A Sense of Music

A Sense of MusicA Sense of Music is an experimental video game, or more accurately, an interactive music visualizer. It intensifies your immersion by expanding the music with a visual and motoric component.

Load any mp3-file from your personal collection and start jamming on your keyboard to adapt the music visualization to your perception of the rhythm. The game does not restrict the keyboard input to specific keys, nor does it impose a pattern of beats. A Sense of Music is about your personal interpretation of the music.

The experience reaches its full potential after several plays. Discover the visualization, master the controls, and (most importantly) accept the lack of goals and judgment (easier for some than for others). It is only after these stages that you can experience this game as it’s intended: not as a goal-oriented game, but as an unrestrictive musical experience.

The experimental part of A Sense of Music is that it tries to challenge the boundaries of video games as a medium. Is it possible for a game to be fun without containing challenge or story? Would it still feel like a game?

The game is currently under revision. The old version can be downloaded here (requires DirectX 10 graphics hardware, XNA and .NET).

4 thoughts on “A Sense of Music”

  1. Although I am intrigued by the basic idea, in practice this doesn’t really work for me. I know there is a complex algorithm going on to analyse the music and create matching patterns, but while playing I hardly notice any relationship between the visuals and the music. I tried both fast music and slow instrumental music, and I also tried both quick hammering and slowly keeping buttons pressed, but in all cases the patterns could just as well have been generated completely randomly, instead of based on the music, for all that I noticed. Random good-looking patterns is a nice idea in itself, but for that to be interesting I would want to see more patterns (different per group of keys?) or something like that.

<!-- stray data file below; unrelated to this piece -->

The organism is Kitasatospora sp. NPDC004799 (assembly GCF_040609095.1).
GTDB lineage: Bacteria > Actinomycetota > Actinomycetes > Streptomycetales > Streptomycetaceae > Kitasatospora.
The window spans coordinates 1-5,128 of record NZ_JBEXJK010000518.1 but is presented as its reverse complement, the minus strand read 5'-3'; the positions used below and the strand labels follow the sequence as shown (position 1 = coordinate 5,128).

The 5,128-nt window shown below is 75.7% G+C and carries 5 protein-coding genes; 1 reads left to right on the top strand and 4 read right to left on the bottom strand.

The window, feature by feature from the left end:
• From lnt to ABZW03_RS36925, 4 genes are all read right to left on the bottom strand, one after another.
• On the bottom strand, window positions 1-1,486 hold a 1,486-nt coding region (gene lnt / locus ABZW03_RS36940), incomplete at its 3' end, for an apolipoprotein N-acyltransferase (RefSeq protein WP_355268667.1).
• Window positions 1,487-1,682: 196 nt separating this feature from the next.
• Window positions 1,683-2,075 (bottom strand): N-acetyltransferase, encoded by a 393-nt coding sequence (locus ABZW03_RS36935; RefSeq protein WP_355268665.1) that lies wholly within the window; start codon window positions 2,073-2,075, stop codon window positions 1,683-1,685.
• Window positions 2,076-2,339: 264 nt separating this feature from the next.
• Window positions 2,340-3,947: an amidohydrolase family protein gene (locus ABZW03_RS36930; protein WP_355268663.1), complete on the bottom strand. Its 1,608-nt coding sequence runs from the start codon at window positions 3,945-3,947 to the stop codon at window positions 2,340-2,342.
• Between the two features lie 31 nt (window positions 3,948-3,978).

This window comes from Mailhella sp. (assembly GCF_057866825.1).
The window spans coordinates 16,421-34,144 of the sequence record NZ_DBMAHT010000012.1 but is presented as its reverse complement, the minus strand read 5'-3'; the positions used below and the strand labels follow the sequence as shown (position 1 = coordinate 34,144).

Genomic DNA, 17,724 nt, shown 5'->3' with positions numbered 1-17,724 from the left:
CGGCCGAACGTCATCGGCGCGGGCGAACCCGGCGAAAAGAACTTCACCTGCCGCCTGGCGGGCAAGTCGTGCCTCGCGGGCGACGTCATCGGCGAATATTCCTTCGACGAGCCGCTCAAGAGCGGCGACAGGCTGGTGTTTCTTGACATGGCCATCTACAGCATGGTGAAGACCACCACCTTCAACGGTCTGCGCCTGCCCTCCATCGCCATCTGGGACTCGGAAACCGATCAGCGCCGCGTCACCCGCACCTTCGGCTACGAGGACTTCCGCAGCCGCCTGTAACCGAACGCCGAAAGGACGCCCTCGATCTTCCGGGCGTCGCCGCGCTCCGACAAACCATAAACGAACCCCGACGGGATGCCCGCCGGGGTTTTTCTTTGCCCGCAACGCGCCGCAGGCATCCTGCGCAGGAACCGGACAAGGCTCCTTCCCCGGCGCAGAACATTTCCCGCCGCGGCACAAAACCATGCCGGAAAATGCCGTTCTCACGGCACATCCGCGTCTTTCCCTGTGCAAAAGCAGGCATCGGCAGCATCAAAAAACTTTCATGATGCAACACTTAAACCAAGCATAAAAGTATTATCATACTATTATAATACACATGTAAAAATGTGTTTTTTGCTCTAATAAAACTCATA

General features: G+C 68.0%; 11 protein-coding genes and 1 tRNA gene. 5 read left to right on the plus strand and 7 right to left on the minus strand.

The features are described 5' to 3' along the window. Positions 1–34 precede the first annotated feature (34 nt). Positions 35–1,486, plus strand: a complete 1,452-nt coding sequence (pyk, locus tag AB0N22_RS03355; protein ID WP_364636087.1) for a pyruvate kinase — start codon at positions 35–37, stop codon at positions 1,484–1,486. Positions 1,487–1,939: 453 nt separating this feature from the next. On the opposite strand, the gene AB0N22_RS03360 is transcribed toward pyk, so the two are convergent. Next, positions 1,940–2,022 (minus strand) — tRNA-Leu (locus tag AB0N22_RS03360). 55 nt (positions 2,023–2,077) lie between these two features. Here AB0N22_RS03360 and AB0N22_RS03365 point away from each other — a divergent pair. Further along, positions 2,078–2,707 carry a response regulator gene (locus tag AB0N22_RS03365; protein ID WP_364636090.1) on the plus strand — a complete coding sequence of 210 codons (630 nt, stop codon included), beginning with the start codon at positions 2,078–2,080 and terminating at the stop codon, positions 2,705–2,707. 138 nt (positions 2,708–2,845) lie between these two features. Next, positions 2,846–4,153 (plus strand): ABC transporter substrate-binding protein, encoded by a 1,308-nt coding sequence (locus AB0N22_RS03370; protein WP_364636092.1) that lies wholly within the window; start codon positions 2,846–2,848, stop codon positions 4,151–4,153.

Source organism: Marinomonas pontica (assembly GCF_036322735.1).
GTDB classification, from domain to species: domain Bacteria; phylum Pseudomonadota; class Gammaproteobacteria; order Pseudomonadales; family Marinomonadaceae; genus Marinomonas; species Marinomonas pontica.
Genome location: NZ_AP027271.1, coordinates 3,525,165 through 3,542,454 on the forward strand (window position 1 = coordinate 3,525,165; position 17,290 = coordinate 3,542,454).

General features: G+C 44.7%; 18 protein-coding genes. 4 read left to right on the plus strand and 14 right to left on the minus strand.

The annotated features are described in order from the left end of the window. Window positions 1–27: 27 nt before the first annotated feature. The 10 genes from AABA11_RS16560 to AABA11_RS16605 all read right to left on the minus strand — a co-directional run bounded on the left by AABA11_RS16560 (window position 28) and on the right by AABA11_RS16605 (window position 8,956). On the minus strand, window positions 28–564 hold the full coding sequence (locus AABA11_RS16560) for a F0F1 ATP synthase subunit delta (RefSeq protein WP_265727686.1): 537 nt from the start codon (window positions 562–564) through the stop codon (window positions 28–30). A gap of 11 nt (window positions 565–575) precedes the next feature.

Maybe this is an interesting idea: since you have so much data about the music itself, you could apply a post process to the hill pattern based on some parameter in the music. Maybe at moments when there is a lot of noise (during a cymbal in the drums, for example), the hills could become very sharp and steep. Just a thought.

    1. Thank you for your detailed opinion! I’ve heard similar comments before that its not clear that the visuals are based on the music, and that a more clear and varied influence on the visualization is desired. Your comment made it more clear to me. (By the way, the visuals are not random at all. They actually correspond directly to the activated frequencies in the music. But I guess that’s not a natural way for a human to perceive music.)

      I will continue to ponder over possible improvements!

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